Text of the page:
Concrete Compression Analysis

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Concrete Compression
Analysis

By

Anthony Avilla, Michael Sullivan, and Jeremy Brickman

ENGR 45, SRJC

12/5/05

What is Concrete Exactly?


Concrete

is a composite building material made from the combination of aggregate
and cement binder.



The most common form of concrete is Portland cement concrete, which consists of
mineral aggregate (generally gravel and sand), Portland cement and water.



The two major components of concrete are a cement paste and inert materials.



The cement paste consists of portland cement, water, and some air either in the form
of naturally entrapped air voids or minute, intentionally entrained air bubbles.



The inert materials are usually composed of fine aggregate, which is a material such
as sand, and coarse aggregate, which is a material such as gravel, crushed stone, or
slag.



In general, fine aggregate particles are smaller than 6.4 mm (.25 in) in size, and
coarse aggregate particles are larger than 6.4 mm (.25 in). Depending on the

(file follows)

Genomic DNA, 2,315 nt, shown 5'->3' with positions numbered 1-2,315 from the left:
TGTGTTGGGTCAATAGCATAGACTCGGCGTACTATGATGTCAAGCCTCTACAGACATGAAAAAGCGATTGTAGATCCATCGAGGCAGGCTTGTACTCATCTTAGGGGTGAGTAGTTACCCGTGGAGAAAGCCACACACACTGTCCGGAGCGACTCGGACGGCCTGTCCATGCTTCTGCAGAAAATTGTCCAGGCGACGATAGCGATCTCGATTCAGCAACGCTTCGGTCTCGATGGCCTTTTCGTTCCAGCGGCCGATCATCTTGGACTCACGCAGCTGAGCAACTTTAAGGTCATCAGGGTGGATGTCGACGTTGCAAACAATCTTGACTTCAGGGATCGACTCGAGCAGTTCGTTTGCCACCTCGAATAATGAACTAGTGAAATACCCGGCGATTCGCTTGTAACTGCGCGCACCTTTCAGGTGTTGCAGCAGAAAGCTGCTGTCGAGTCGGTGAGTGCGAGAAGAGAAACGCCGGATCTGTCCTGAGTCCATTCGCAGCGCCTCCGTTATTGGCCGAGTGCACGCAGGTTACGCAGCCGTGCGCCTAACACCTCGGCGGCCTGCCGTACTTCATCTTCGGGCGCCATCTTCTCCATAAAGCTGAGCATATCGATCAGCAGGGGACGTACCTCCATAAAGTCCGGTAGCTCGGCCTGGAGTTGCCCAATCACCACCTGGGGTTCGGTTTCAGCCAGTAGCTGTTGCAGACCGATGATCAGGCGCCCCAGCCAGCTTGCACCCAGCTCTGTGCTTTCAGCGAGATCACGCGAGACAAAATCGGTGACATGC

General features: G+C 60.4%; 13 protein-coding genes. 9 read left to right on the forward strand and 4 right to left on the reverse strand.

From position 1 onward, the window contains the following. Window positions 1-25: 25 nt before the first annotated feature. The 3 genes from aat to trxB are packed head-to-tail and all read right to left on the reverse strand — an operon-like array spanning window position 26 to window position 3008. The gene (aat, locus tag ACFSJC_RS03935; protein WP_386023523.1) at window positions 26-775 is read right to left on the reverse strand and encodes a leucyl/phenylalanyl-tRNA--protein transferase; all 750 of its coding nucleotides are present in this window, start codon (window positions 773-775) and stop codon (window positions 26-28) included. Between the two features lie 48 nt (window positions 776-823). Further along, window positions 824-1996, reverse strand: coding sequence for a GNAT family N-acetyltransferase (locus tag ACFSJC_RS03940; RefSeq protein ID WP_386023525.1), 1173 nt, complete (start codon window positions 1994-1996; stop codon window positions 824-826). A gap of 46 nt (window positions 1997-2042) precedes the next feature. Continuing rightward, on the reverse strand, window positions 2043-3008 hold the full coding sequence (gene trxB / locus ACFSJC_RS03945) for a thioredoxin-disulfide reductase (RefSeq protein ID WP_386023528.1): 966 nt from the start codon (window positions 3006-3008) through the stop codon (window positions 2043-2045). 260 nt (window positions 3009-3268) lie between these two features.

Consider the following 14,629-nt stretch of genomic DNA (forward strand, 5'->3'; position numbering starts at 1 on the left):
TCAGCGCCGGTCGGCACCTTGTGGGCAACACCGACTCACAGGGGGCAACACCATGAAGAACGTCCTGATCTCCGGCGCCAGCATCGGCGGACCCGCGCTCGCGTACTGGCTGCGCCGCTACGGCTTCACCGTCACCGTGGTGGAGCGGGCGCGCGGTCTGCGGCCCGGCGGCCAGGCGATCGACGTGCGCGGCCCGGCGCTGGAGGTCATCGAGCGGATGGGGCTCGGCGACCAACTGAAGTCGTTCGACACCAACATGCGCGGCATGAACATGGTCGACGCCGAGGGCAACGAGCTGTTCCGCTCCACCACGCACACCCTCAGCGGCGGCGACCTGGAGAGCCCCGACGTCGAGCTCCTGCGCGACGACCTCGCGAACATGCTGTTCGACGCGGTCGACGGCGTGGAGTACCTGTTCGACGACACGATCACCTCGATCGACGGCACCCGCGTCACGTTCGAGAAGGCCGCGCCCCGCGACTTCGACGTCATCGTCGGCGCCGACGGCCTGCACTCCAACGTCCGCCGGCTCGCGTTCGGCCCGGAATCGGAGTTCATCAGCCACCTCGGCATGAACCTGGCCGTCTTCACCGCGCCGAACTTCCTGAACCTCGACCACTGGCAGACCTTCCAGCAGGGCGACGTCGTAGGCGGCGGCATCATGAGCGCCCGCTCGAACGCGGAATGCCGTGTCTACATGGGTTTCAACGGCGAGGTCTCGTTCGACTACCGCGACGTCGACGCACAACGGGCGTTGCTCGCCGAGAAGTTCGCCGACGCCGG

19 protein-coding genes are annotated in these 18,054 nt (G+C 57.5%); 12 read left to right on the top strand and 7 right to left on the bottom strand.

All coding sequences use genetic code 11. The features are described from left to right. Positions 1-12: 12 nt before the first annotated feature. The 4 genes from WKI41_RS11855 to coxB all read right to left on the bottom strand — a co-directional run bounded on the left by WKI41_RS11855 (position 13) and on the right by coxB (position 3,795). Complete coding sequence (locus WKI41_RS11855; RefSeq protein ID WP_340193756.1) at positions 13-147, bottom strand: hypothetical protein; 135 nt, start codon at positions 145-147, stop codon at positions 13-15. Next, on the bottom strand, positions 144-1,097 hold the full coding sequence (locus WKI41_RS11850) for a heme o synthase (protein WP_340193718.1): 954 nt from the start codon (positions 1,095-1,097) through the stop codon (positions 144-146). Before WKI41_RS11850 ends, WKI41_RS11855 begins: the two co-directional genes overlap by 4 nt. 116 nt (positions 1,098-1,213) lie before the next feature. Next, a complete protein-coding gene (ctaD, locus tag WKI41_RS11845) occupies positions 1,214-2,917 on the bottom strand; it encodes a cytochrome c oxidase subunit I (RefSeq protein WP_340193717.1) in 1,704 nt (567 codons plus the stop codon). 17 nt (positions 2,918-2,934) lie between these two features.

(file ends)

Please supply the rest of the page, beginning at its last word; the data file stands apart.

thickness of the structure to be built, the size of coarse aggregate particles used can
vary widely. In building relatively thin sections, a small size of coarse aggregate, with
particles about 6.4 mm (.25 in) in size, is used. At the other extreme, aggregates up
to 15 cm (6 in) or more in diameter are used in large dams. In general, the maximum
size of coarse aggregates should not be larger than one
-
fifth of the narrowest
dimensions of the concrete member in which it is used.


History


The Assyrians and Babylonians used clay as cement.



The Egyptians used lime and gypsum cement.



The Roman Empire, cements made from pozzolanic ash/pozzolana and an
aggregate made from pumice were used to make a concrete very similar to
modern portland cement concrete.



In 1756, British engineer John Smeaton pioneered the use of portland
cement in concrete, using pebbles and powdered brick as aggregate.



In modern day mixtures use of recycled/reused materials for concrete
ingredients.

Mechanics


Concrete does not solidify because water evaporates, but rather cement
hydrates, gluing the other components together and eventually creating a
stone
-
like material.



During hydration and hardening, concrete needs to develop certain physical
and chemical properties, among others, mechanical strength, low permeability
to ingress of moisture, and chemical and volume stability.



The ultimate strength of concrete is related to water/cement ratio and the size,
shape, and strength of the aggregate used. Concrete with lower water/cement
ratio (down to 0.35) makes a stronger concrete than a higher ratio. Concrete
made with smooth pebbles is weaker than that made with rough
-
surfaced
broken rock pieces for example.

Properties


Composite



When set, has high compressive strength, low tensile strength



Brittle



Withstands high temperatures



Behaves as a ceramic

Properties

QUIKRETE
®

Fast
-
Setting